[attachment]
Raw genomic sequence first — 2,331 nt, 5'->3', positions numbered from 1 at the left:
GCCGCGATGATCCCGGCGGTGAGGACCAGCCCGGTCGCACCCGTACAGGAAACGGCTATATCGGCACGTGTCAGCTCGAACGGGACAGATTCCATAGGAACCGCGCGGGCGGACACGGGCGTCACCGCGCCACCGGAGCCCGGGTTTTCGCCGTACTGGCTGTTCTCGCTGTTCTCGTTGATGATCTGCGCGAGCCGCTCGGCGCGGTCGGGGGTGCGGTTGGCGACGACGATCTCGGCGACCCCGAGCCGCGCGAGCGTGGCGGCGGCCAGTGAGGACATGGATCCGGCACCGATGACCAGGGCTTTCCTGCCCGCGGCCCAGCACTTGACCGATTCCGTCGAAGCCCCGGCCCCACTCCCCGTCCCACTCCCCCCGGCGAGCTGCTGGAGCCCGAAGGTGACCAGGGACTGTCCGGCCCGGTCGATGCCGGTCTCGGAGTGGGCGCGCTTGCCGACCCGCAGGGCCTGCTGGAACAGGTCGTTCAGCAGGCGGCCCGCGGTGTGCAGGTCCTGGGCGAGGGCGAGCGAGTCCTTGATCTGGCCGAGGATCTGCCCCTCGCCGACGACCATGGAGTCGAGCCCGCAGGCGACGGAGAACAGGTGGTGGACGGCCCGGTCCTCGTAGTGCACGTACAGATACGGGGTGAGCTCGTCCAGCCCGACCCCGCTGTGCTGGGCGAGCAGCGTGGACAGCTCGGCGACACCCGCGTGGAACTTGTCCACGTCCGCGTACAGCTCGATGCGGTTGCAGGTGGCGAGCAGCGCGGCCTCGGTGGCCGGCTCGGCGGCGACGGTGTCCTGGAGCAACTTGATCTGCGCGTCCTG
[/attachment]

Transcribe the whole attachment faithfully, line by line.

Raw genomic sequence first — 2,331 nt, 5'->3', positions numbered from 1 at the left:
GCCGCGATGATCCCGGCGGTGAGGACCAGCCCGGTCGCACCCGTACAGGAAACGGCTATATCGGCACGTGTCAGCTCGAACGGGACAGATTCCATAGGAACCGCGCGGGCGGACACGGGCGTCACCGCGCCACCGGAGCCCGGGTTTTCGCCGTACTGGCTGTTCTCGCTGTTCTCGTTGATGATCTGCGCGAGCCGCTCGGCGCGGTCGGGGGTGCGGTTGGCGACGACGATCTCGGCGACCCCGAGCCGCGCGAGCGTGGCGGCGGCCAGTGAGGACATGGATCCGGCACCGATGACCAGGGCTTTCCTGCCCGCGGCCCAGCACTTGACCGATTCCGTCGAAGCCCCGGCCCCACTCCCCGTCCCACTCCCCCCGGCGAGCTGCTGGAGCCCGAAGGTGACCAGGGACTGTCCGGCCCGGTCGATGCCGGTCTCGGAGTGGGCGCGCTTGCCGACCCGCAGGGCCTGCTGGAACAGGTCGTTCAGCAGGCGGCCCGCGGTGTGCAGGTCCTGGGCGAGGGCGAGCGAGTCCTTGATCTGGCCGAGGATCTGCCCCTCGCCGACGACCATGGAGTCGAGCCCGCAGGCGACGGAGAACAGGTGGTGGACGGCCCGGTCCTCGTAGTGCACGTACAGATACGGGGTGAGCTCGTCCAGCCCGACCCCGCTGTGCTGGGCGAGCAGCGTGGACAGCTCGGCGACACCCGCGTGGAACTTGTCCACGTCCGCGTACAGCTCGATGCGGTTGCAGGTGGCGAGCAGCGCGGCCTCGGTGGCCGGCTCGGCGGCGACGGTGTCCTGGAGCAACTTGATCTGCGCGTCCTG